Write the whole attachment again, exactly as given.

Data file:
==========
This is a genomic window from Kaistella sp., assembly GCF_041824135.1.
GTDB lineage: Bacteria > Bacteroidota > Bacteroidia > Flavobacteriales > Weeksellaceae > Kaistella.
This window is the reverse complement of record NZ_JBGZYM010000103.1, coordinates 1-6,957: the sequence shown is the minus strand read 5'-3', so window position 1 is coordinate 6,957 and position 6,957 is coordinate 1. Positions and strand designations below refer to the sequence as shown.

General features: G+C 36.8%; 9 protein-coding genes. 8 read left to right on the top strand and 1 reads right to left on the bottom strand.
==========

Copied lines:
This is a genomic window from Kaistella sp., assembly GCF_041824135.1.
GTDB lineage: Bacteria > Bacteroidota > Bacteroidia > Flavobacteriales > Weeksellaceae > Kaistella.
This window is the reverse complement of record NZ_JBGZYM010000103.1, coordinates 1-6,957: the sequence shown is the minus strand read 5'-3', so window position 1 is coordinate 6,957 and position 6,957 is coordinate 1. Positions and strand designations below refer to the sequence as shown.

General features: G+C 36.8%; 9 protein-coding genes. 8 read left to right on the top strand and 1 reads right to left on the bottom strand.